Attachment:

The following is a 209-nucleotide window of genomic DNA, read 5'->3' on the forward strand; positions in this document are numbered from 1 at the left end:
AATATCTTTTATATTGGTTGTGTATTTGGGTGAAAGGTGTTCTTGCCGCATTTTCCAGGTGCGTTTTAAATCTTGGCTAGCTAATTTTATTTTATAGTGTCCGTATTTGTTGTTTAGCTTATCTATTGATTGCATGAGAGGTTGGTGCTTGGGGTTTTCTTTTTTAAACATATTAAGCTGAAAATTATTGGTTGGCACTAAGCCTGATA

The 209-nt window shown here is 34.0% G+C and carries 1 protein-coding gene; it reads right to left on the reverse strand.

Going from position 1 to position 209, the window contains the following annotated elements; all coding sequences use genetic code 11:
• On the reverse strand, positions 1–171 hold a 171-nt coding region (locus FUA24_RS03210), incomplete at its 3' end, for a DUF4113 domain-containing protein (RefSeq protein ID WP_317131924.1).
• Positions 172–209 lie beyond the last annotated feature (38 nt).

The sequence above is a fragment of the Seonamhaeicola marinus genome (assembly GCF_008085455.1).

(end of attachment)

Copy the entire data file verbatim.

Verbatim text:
The following is a 209-nucleotide window of genomic DNA, read 5'->3' on the forward strand; positions in this document are numbered from 1 at the left end:
AATATCTTTTATATTGGTTGTGTATTTGGGTGAAAGGTGTTCTTGCCGCATTTTCCAGGTGCGTTTTAAATCTTGGCTAGCTAATTTTATTTTATAGTGTCCGTATTTGTTGTTTAGCTTATCTATTGATTGCATGAGAGGTTGGTGCTTGGGGTTTTCTTTTTTAAACATATTAAGCTGAAAATTATTGGTTGGCACTAAGCCTGATA

The 209-nt window shown here is 34.0% G+C and carries 1 protein-coding gene; it reads right to left on the reverse strand.

Going from position 1 to position 209, the window contains the following annotated elements; all coding sequences use genetic code 11:
• On the reverse strand, positions 1–171 hold a 171-nt coding region (locus FUA24_RS03210), incomplete at its 3' end, for a DUF4113 domain-containing protein (RefSeq protein ID WP_317131924.1).
• Positions 172–209 lie beyond the last annotated feature (38 nt).

The sequence above is a fragment of the Seonamhaeicola marinus genome (assembly GCF_008085455.1).